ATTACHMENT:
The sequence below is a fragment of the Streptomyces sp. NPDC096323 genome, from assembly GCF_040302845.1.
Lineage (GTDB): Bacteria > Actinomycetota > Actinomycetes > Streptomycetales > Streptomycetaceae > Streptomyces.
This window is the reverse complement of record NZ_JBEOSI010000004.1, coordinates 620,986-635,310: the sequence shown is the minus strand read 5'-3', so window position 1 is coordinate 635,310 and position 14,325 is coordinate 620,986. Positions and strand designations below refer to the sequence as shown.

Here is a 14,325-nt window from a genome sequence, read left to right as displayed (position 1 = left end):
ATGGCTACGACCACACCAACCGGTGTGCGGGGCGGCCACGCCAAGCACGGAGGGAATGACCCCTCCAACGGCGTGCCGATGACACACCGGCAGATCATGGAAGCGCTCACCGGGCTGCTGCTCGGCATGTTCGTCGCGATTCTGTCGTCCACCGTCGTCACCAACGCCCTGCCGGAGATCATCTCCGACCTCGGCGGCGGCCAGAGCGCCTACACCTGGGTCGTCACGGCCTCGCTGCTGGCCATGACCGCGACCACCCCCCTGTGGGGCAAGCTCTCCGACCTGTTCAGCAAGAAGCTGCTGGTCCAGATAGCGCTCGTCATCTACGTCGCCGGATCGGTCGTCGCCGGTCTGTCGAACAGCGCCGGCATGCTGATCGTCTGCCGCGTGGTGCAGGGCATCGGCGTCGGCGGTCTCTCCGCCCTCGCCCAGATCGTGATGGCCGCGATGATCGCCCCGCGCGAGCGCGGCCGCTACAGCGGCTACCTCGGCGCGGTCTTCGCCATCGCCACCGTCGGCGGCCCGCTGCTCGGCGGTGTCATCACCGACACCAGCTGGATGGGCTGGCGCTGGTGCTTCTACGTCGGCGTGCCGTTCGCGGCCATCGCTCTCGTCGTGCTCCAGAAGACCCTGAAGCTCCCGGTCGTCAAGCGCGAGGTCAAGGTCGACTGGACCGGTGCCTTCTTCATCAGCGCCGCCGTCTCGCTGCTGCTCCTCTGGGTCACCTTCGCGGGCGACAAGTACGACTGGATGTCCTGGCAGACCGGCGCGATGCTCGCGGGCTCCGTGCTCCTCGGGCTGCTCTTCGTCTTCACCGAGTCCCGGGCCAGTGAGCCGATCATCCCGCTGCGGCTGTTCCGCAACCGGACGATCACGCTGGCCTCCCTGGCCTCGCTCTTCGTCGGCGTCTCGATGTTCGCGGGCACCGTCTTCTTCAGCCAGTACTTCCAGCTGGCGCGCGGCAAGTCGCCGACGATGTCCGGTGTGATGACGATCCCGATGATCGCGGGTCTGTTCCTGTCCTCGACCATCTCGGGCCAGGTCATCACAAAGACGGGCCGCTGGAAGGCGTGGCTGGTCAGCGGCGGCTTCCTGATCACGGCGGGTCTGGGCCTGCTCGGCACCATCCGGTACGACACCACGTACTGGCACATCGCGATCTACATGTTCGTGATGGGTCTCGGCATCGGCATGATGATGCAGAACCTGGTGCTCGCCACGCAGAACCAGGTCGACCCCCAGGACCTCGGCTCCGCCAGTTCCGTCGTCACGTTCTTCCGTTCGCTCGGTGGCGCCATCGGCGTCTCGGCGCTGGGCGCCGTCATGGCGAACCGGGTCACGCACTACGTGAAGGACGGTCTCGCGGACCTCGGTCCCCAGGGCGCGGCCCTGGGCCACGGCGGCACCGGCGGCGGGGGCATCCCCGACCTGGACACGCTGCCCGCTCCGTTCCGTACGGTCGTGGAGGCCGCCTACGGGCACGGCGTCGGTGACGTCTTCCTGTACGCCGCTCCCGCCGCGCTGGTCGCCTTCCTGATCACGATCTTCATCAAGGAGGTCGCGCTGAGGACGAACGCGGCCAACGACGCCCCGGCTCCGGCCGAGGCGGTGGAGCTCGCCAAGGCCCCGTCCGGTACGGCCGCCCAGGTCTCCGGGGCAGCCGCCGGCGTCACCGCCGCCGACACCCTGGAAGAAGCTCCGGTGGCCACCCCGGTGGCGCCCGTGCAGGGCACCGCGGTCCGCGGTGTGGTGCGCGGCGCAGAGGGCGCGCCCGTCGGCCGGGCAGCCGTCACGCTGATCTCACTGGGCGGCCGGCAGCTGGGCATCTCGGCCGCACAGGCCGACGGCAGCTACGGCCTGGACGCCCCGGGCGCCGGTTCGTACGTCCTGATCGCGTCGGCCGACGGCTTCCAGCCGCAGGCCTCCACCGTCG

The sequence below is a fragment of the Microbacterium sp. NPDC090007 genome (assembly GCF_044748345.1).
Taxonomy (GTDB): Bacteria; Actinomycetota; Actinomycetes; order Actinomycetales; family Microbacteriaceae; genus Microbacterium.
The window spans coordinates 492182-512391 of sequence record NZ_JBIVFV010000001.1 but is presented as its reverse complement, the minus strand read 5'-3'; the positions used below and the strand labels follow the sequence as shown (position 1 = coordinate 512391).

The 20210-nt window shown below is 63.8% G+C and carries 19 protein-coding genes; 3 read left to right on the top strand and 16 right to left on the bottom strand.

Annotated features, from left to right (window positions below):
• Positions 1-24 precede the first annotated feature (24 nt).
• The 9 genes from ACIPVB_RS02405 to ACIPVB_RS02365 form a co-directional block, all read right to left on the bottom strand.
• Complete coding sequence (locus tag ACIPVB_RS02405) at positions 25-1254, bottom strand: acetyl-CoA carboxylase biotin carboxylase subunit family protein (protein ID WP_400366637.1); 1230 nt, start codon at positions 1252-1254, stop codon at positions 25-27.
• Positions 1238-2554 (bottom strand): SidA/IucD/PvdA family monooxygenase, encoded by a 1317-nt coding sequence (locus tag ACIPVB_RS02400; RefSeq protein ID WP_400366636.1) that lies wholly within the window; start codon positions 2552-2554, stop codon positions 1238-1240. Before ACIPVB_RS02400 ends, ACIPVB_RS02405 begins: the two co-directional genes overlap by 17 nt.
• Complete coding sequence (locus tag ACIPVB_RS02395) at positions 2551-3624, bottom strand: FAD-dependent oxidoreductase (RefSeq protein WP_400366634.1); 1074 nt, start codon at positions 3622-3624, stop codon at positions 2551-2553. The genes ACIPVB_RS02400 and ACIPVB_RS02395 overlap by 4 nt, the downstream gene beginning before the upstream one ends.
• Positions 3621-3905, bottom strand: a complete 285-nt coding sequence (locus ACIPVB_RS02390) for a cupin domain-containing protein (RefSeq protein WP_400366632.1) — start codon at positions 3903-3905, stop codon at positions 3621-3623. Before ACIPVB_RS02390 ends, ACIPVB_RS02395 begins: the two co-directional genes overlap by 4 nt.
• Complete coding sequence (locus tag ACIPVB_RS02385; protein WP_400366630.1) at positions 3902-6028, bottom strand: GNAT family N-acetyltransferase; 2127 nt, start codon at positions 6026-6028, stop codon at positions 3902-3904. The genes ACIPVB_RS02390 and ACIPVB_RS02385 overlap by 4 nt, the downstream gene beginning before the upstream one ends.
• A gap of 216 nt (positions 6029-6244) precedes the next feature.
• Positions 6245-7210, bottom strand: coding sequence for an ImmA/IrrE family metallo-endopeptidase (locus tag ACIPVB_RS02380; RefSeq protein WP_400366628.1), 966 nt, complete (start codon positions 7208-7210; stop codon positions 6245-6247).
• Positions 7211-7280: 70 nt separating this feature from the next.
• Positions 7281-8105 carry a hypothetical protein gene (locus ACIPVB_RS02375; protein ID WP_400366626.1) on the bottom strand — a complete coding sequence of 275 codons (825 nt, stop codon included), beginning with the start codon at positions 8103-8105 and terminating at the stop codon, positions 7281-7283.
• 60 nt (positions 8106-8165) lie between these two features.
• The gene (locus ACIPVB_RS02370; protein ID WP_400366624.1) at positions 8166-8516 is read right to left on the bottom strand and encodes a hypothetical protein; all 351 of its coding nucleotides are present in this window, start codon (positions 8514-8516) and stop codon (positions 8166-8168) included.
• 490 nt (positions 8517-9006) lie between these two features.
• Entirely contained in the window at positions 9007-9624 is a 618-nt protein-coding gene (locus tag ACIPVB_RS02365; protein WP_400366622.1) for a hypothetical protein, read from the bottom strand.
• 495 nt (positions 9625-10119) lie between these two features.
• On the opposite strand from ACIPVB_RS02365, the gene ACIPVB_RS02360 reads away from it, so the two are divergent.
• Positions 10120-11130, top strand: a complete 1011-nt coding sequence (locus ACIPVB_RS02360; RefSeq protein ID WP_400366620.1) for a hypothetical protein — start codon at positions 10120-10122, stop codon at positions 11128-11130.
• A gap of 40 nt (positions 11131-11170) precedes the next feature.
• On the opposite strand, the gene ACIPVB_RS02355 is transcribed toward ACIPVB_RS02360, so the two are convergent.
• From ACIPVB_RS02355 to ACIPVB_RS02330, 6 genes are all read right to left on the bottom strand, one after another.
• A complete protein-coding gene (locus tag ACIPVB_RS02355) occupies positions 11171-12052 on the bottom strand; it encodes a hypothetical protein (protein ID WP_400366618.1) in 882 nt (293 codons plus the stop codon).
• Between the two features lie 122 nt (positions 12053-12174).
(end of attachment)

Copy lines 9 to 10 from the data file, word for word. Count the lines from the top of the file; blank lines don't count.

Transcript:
The 20210-nt window shown below is 63.8% G+C and carries 19 protein-coding genes; 3 read left to right on the top strand and 16 right to left on the bottom strand.

Annotated features, from left to right (window positions below):